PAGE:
There’s the story about the guy asked how patients were involved in his research. He was baffled. “Of course they’re involved,” he said, “I take their blood.”
Health and social care services like to think they’ve moved beyond that attitude now. There ‘user groups’ and ‘patient fora’. There are ‘expert patients’, which is a whole different ball game. Twitter is a great space for learning about #patientleaders, #PatientActivation, and all sorts of other motivational, inclusive, hash tags. More and more of my time is vanishing into social media as I try to keep up.
A lot of the work that our charity does falls under the umbrella of ‘Personal and Public Involvement’ (PPI). Our survey and conference have been supported. I’m in a ‘reference group’. My colleagues are in ‘advisory groups’ and ‘fora’. We have opportunities to be heard. Anything we’ve been able to persuade the system to do has been housed in PPI.
In Northern Ireland, the health and social care system has a responsibility to promote PPI. It’s built into the structures of the system. There are senior people responsible for PPI. That may be part of the problem. If someone (not everyone) has a responsibility for PPI then it’s their job (not everyone’s). It’s for that office to care about/ do/ report on. It’s not for everyone to be bothered about. It’s a job, not a value.
Last year I spoke at a conference about my experience of PPI. The conference was titled “Them and us: tokenistic or realistic”. A telling choice. As far as I know, I was the only non health service person in the room. I was invited to speak by one of the managers with PPI in her remit. It’s a value to her, but to many others it’s “her job”.
Some of what I said is below. I’d be stronger in my wording now.
“The … report identifies many good reasons why listening to and talking with those living with ill health and their carers is necessary, to ensure that services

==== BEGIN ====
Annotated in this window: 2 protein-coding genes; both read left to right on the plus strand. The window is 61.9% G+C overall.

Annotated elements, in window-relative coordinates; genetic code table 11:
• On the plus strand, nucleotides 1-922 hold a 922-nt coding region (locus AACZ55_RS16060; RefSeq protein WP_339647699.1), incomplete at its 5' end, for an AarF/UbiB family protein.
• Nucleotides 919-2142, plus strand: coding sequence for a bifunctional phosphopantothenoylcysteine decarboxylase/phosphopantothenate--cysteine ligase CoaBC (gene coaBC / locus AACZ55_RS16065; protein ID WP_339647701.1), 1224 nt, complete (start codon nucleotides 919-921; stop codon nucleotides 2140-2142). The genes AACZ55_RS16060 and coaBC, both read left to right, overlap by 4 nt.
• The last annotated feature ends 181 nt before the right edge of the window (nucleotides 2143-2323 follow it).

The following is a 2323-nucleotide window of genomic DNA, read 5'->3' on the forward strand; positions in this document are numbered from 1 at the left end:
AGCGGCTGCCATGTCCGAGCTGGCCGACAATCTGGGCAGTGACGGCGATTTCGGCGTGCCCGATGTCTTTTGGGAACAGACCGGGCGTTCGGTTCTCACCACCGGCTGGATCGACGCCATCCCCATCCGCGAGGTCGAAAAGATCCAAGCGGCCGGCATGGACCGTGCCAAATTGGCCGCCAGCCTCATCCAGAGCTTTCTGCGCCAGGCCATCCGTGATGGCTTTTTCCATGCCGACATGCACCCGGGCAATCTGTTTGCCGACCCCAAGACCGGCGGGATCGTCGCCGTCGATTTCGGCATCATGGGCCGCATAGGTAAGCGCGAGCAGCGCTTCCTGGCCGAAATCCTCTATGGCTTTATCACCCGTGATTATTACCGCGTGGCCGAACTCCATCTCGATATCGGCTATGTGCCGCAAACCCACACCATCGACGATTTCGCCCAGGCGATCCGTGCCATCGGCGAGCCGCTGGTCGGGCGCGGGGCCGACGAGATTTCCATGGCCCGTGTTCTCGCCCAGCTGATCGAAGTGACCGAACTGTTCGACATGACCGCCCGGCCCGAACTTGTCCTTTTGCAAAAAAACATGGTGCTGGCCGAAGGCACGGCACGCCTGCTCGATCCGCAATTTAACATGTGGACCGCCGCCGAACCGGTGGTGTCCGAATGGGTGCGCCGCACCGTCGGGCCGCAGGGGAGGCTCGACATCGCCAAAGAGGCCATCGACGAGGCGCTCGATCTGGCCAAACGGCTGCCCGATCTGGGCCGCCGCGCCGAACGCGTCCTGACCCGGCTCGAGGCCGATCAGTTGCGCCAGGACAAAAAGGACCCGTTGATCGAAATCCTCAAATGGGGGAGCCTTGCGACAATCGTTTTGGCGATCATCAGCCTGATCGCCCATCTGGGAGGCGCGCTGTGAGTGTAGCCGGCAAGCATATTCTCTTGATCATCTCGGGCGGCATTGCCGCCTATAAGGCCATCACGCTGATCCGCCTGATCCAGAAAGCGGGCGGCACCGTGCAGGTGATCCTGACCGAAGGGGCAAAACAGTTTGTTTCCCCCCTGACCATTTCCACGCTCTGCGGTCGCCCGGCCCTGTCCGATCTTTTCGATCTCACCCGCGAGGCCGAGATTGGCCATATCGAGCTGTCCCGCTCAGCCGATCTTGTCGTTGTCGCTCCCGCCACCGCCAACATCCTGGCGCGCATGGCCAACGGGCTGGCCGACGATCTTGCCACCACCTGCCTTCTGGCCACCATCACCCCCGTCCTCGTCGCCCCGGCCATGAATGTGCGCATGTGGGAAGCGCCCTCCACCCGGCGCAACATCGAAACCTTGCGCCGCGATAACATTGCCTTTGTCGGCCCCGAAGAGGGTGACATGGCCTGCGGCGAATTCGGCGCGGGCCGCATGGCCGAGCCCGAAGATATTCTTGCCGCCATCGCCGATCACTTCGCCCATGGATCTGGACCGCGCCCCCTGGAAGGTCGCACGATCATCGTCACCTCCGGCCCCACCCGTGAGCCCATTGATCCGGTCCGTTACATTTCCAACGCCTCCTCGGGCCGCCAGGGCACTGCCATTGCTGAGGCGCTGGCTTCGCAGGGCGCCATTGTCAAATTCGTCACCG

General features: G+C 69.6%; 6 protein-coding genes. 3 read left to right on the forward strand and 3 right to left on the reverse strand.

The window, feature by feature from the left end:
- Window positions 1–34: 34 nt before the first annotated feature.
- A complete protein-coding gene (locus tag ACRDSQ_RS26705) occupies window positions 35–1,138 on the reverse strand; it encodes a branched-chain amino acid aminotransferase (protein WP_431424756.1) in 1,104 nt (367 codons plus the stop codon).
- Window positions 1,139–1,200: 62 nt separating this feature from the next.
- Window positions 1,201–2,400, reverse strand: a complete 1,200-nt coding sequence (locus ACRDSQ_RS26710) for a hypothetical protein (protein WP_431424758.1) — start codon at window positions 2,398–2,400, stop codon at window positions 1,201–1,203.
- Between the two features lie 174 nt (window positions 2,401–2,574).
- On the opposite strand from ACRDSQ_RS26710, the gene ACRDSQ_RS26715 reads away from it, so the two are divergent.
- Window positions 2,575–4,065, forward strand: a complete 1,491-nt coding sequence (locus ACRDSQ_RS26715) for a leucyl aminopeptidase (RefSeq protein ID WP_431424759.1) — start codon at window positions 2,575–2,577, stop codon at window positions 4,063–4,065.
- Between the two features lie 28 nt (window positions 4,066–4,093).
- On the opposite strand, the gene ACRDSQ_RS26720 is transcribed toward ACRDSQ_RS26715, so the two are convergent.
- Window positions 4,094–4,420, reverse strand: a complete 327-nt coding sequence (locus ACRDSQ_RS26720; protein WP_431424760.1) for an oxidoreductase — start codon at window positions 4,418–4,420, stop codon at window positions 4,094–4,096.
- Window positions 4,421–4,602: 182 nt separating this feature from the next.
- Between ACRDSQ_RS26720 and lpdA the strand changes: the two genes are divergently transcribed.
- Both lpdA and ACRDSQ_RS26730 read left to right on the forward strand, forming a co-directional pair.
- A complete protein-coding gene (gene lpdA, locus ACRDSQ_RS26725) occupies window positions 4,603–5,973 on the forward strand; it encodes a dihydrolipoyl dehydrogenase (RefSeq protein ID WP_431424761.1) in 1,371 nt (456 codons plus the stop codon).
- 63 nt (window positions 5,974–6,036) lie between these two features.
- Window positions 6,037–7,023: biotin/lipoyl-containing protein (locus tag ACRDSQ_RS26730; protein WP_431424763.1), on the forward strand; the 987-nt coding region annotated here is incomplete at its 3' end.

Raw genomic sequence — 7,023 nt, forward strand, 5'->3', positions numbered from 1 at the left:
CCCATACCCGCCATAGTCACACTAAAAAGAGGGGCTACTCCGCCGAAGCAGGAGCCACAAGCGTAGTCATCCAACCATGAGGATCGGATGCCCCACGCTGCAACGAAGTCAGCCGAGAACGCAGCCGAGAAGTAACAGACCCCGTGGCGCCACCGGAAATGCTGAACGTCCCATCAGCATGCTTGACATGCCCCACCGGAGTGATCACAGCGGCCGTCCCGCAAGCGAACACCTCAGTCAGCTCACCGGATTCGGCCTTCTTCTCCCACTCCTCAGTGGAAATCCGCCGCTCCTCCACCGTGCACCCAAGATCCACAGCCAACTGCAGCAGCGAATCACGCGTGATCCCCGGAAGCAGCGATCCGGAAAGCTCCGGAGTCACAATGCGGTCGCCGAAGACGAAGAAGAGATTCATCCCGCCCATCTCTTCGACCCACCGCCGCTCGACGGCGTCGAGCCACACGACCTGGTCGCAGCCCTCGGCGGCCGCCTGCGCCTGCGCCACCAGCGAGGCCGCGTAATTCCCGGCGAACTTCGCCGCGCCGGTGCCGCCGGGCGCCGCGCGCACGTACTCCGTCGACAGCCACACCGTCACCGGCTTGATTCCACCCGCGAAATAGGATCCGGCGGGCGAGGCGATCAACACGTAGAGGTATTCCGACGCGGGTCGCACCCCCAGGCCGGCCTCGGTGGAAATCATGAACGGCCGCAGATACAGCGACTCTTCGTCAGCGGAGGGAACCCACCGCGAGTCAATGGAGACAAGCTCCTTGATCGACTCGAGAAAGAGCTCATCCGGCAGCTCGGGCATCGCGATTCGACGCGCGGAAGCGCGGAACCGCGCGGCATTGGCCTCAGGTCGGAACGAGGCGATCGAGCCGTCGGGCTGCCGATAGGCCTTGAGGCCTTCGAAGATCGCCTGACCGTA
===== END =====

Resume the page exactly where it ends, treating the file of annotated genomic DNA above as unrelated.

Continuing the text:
- are responsive and appropriate
- are tailored to need
- are prioritised correctly
- Acknowledge patient rights
- Recognise knowledge and expertise
- Improve levels of service satisfaction
To those, I’d add
- People living with ill health and their families may be scared and vulnerable; all the more important for us to be empowered. We need to know about support, connections and have someone, if we’d like, to walk alongside us. Someone who listens and can help us make a difference. We need to be heard.
- We need to have confidence in our environment, in our support team of health professionals, social workers, and the “system”. We need our doctors and nurses to listen to us as we describe symptoms and quality of life issues. We need policy makers to listen to us- the challenges families face may be about parking, incontinence aids or finance rather than only medical issues.
- Most importantly, we can help with solutions. We are living the life. We know the reality- we’ll have thought of ways round the difficulties. Give us the chance to share our learning, and we can help you work smarter.“
Groups exist for ‘listening to and talking with’, but do they meet regularly? Are they making a difference? There are still major health and social care events happening without patient involvement, or even appropriate representation. Personal and public involvement is still an ‘add on’ rather than an integrated part of work. Has its development been hindered rather than helped by being a statutory responsibility? How will the government report the participation and inclusion aspects of the United Nations Convention on the Rights of Persons with Disabilities?
There are many questions, and much to explore. Somehow, in a moment of madness, I’ve ended up in a new setting. @imonlyslightly, @olijanderson and I are going to be hosting a tweetchat on Thursday, 22 May, 8pm BST or 3pm Eastern Time #PPIchat. It will be scary. It could be fascinating.
Bring it on.